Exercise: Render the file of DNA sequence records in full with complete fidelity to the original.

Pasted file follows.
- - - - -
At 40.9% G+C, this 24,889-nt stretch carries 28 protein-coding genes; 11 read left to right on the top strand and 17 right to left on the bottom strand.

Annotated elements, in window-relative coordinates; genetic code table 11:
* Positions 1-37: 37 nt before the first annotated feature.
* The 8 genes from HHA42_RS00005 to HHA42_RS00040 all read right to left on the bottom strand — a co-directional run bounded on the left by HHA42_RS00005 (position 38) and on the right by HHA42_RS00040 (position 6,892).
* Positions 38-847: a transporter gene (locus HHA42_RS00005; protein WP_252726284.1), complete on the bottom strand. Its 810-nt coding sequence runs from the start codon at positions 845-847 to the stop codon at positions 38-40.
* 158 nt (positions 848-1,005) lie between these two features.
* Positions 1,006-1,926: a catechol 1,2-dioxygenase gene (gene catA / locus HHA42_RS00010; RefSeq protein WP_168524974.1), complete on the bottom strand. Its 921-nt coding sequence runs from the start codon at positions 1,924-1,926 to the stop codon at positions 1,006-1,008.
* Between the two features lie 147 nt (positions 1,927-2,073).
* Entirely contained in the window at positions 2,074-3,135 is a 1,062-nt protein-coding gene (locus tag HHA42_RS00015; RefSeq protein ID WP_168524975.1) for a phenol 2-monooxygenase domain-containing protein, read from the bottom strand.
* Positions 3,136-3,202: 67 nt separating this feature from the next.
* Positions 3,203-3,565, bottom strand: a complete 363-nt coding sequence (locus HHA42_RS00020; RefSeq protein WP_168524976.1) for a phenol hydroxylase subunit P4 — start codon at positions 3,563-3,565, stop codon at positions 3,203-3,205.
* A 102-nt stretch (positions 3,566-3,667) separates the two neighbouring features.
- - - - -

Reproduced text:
At 40.9% G+C, this 24,889-nt stretch carries 28 protein-coding genes; 11 read left to right on the top strand and 17 right to left on the bottom strand.

Annotated elements, in window-relative coordinates; genetic code table 11:
* Positions 1-37: 37 nt before the first annotated feature.
* The 8 genes from HHA42_RS00005 to HHA42_RS00040 all read right to left on the bottom strand — a co-directional run bounded on the left by HHA42_RS00005 (position 38) and on the right by HHA42_RS00040 (position 6,892).
* Positions 38-847: a transporter gene (locus HHA42_RS00005; protein WP_252726284.1), complete on the bottom strand. Its 810-nt coding sequence runs from the start codon at positions 845-847 to the stop codon at positions 38-40.
* 158 nt (positions 848-1,005) lie between these two features.
* Positions 1,006-1,926: a catechol 1,2-dioxygenase gene (gene catA / locus HHA42_RS00010; RefSeq protein WP_168524974.1), complete on the bottom strand. Its 921-nt coding sequence runs from the start codon at positions 1,924-1,926 to the stop codon at positions 1,006-1,008.
* Between the two features lie 147 nt (positions 1,927-2,073).
* Entirely contained in the window at positions 2,074-3,135 is a 1,062-nt protein-coding gene (locus tag HHA42_RS00015; RefSeq protein ID WP_168524975.1) for a phenol 2-monooxygenase domain-containing protein, read from the bottom strand.
* Positions 3,136-3,202: 67 nt separating this feature from the next.
* Positions 3,203-3,565, bottom strand: a complete 363-nt coding sequence (locus HHA42_RS00020; RefSeq protein WP_168524976.1) for a phenol hydroxylase subunit P4 — start codon at positions 3,563-3,565, stop codon at positions 3,203-3,205.
* A 102-nt stretch (positions 3,566-3,667) separates the two neighbouring features.